From Bicycle Commuters to Buying Local – I Saw Wellness in Action in Portland, OR!
They say that in traveling, you see the world with new eyes…and how true that’s been for me lately! I visited Portland Oregon, for the first time, a couple of weeks ago, and came home with a mind full of possibilities.
First of all, I want you to imagine the setting with me - breathtaking natural beauty! Oregon is called “The Rose State” and while I was there the roses were in full bloom. I’ll share some of my experiences in the stunning Rose Garden in another post.
Oregon is also known for its progressiveness…and I was thrilled to witness all of the many ways in which the people of Portland have embraced socially and environmentally healthy practices in their city! Just as a couple of examples…
Rather than commuting by car, many people bicycle to and from work. At 8:45 a.m. PST Monday I was crossing the Heiberger Bridge and noticed a monitor, which stated 1502 cyclists had rode across the bridge that morning. More than 450,000 had crossed it from Jan to June 9. Amazing!
Rather than walking around with earbuds in and eyes glazed, or focused on a cellphone or tablet, people in Portland were walking down the streets interacting with one another or paying attention to the natural beauty. How refreshing!
What impressed me most, however, was that buying local appeared to be the norm… in fact, Oregon seems to identify itself by its local farms and manufacturers.
Farms…ah, the Farmers’ Markets!! If you know me, you know how I love farmers’ markets. They are my happy places… so when I stumbled upon the Portland Farmers’ Market in my wanderings, I was in bliss! I bought fresh snap peas, strawberries, local organic fudge made from Honey Mama’s. My favorite flavors? Mayan Spice Nectar Fudge and Organic Mint Nectar Fudge – pure decadence! And then there was the gluten free bread from Happy Campers GF and for lunch, curry cauliflower and organic corn tortillas. Mmm tasty!
And then when I was at the airport on my way back to Maryland, what should I see but a store called Made it Oregon, where all of the products were made by Oregon businesses. I bought chocolate for my co-workers, as well as Dried Royal Ann Cherries…scrumptious!
So as you might guess, I was thrilled with all the local things I could purchase.
And why is buying local so important to me? There are so many benefits – here are just five:
- When you buy locally grown produce, it’s likely to be the freshest possible, picked just hours before it arrived at your local store or farmers’ market. When you’re purchasing produce that’s been trucked across country, or shipped from abroad, it’s days (or weeks!) older. Probably picked while it was immature, it hasn’t ripened naturally, but instead started to deteriorate. Sugars turn to starches, plant cells shrink, and produce loses its vitality, flavor…and nutritional value. See this page for more information on the impact of shipping on the quality of your food.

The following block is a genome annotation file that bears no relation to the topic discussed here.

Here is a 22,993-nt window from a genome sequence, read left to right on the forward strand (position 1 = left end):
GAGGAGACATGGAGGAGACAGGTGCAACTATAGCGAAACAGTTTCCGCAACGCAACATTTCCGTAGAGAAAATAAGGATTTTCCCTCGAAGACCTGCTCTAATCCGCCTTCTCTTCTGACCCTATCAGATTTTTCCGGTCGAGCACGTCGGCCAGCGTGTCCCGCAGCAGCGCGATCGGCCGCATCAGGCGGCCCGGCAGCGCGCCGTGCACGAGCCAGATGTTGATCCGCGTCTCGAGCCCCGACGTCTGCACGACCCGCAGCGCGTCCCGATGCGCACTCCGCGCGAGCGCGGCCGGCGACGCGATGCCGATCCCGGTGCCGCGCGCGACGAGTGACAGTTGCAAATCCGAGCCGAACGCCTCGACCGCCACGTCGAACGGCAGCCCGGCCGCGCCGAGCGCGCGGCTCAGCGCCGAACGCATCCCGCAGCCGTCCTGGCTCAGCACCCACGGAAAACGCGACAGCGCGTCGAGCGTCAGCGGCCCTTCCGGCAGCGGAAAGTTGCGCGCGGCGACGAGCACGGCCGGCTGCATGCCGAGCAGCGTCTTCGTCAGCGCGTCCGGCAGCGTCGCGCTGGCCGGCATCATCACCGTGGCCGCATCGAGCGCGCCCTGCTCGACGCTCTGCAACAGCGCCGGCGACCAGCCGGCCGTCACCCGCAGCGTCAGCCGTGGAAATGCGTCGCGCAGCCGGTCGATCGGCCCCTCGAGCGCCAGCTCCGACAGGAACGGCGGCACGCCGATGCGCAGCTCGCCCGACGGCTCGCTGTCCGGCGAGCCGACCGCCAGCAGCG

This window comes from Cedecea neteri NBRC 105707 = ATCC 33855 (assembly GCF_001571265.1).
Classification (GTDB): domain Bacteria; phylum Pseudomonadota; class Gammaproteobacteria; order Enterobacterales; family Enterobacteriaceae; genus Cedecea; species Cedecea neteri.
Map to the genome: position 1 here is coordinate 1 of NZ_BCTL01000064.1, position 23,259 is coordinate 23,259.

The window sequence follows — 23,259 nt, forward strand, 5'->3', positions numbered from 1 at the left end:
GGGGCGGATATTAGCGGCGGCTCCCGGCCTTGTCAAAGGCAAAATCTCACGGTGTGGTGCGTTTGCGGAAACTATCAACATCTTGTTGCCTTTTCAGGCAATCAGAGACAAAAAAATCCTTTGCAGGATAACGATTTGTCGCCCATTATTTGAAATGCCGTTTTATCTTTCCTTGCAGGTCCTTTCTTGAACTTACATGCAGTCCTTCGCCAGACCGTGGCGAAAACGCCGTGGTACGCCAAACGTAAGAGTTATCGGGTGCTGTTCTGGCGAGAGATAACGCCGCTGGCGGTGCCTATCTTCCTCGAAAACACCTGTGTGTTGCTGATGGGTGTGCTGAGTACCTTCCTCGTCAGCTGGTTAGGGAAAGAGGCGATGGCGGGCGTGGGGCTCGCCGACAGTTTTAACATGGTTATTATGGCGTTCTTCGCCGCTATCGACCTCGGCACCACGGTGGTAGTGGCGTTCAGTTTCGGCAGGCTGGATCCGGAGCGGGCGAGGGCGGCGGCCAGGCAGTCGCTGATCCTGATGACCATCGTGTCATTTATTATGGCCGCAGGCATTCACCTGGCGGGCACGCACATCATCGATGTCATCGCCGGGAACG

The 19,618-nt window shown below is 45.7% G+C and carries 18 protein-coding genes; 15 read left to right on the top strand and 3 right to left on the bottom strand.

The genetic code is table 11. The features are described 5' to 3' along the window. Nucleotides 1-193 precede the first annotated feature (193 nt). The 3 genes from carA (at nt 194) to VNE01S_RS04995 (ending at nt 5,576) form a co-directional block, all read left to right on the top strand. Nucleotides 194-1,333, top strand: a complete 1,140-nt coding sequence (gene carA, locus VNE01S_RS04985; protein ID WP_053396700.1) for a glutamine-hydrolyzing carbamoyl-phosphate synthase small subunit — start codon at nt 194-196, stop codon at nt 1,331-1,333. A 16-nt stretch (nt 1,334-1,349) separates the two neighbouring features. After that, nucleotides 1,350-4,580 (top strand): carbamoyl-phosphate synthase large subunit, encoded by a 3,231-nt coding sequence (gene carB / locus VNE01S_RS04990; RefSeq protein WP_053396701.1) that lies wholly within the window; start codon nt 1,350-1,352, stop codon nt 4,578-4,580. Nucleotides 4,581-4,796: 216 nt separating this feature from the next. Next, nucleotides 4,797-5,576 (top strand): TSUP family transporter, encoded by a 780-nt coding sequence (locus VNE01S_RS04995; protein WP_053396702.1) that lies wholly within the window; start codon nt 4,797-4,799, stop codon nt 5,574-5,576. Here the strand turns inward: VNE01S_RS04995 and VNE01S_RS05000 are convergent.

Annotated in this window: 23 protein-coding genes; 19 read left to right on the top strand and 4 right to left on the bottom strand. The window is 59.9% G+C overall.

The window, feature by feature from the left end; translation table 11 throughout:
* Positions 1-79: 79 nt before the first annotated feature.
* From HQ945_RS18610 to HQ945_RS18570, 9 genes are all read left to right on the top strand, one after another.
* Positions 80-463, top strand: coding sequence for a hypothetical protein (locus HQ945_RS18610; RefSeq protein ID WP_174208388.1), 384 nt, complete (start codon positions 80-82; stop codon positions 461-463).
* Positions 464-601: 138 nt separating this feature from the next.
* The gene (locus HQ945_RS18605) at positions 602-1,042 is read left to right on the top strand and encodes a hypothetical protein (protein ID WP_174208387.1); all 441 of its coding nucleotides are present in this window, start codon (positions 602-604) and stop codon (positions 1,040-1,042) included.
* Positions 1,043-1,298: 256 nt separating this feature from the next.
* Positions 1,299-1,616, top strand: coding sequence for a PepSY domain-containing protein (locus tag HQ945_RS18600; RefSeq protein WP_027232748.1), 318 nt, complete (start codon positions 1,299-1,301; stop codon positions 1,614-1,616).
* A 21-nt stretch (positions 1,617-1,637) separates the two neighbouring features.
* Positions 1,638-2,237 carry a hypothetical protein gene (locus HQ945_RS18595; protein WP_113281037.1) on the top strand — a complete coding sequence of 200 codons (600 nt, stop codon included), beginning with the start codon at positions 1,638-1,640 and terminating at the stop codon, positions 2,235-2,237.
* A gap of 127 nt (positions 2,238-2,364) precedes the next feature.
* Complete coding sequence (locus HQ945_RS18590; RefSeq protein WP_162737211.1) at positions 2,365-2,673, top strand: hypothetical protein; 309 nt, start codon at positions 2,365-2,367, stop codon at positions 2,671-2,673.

- Buying local produce means that you’re buying seasonal foods… those which are naturally at their peak right here, right now. Traditional Chinese Medicine, and other traditions also, teach that in-season, local foods best support your overall health and wellness. Check out this link for more information.
- Buying local reduces your environmental impact: Let’s face it – a truck going from a Maryland farm to a Maryland grocery farmer’s market is going to produce less exhaust and require less in the way of resources for transit than a big rig doing a transcontinental haul or a ship going halfway around the world. This generally means contributing less to traffic, oil consumption, road wear, accidental spills, demand for road expansion, and greenhouse gases. See this page for more info.
- Buying local supports local business. Not only do you get to know the farmers who are working to grow your food – you create relationships with them, learning about their struggles while they learn about your needs and preferences (isn’t a local farmer more likely to hear your worries about GMOs and pesticides than, say, Walmart?). And when you put money down for your week’s produce, you know you’re supporting the people who do the work, not a billionaire’s offshore account! Check this page to see the economic impact of buying local and to see summaries of a variety of economic impact studies.
- Buying local builds local prosperity. With every dollar you spend on a local business, you’re paying for local jobs, taxes, infrastructure, volunteer involvement and new business investment. Talk about a win-win! See this page for loads of information on the economic impact of buying local.
I’m hoping to see you there!